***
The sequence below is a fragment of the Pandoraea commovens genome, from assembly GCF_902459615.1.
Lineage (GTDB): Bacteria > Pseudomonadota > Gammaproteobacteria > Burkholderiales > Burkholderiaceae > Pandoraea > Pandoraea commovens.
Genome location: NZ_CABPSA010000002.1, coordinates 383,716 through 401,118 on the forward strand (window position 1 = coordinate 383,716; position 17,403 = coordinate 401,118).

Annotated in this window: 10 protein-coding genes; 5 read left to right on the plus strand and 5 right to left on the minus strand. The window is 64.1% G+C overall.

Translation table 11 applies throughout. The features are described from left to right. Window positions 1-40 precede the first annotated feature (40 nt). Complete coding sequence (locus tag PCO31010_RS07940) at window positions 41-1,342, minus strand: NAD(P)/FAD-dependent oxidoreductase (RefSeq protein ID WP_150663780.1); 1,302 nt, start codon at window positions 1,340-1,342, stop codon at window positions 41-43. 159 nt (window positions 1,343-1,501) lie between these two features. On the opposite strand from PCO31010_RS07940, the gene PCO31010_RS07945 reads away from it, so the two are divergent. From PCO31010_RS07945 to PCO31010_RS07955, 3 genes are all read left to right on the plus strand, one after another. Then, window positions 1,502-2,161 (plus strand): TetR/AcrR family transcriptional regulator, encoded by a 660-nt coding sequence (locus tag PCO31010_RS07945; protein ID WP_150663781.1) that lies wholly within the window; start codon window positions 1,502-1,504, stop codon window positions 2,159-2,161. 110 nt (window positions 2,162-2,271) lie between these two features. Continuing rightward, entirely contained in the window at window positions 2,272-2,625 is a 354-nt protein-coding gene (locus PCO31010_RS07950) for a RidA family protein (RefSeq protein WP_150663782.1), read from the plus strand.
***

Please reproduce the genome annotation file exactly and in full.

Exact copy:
The sequence below is a fragment of the Pandoraea commovens genome, from assembly GCF_902459615.1.
Lineage (GTDB): Bacteria > Pseudomonadota > Gammaproteobacteria > Burkholderiales > Burkholderiaceae > Pandoraea > Pandoraea commovens.
Genome location: NZ_CABPSA010000002.1, coordinates 383,716 through 401,118 on the forward strand (window position 1 = coordinate 383,716; position 17,403 = coordinate 401,118).

Annotated in this window: 10 protein-coding genes; 5 read left to right on the plus strand and 5 right to left on the minus strand. The window is 64.1% G+C overall.

Translation table 11 applies throughout. The features are described from left to right. Window positions 1-40 precede the first annotated feature (40 nt). Complete coding sequence (locus tag PCO31010_RS07940) at window positions 41-1,342, minus strand: NAD(P)/FAD-dependent oxidoreductase (RefSeq protein ID WP_150663780.1); 1,302 nt, start codon at window positions 1,340-1,342, stop codon at window positions 41-43. 159 nt (window positions 1,343-1,501) lie between these two features. On the opposite strand from PCO31010_RS07940, the gene PCO31010_RS07945 reads away from it, so the two are divergent. From PCO31010_RS07945 to PCO31010_RS07955, 3 genes are all read left to right on the plus strand, one after another. Then, window positions 1,502-2,161 (plus strand): TetR/AcrR family transcriptional regulator, encoded by a 660-nt coding sequence (locus tag PCO31010_RS07945; protein ID WP_150663781.1) that lies wholly within the window; start codon window positions 1,502-1,504, stop codon window positions 2,159-2,161. 110 nt (window positions 2,162-2,271) lie between these two features. Continuing rightward, entirely contained in the window at window positions 2,272-2,625 is a 354-nt protein-coding gene (locus PCO31010_RS07950) for a RidA family protein (RefSeq protein WP_150663782.1), read from the plus strand.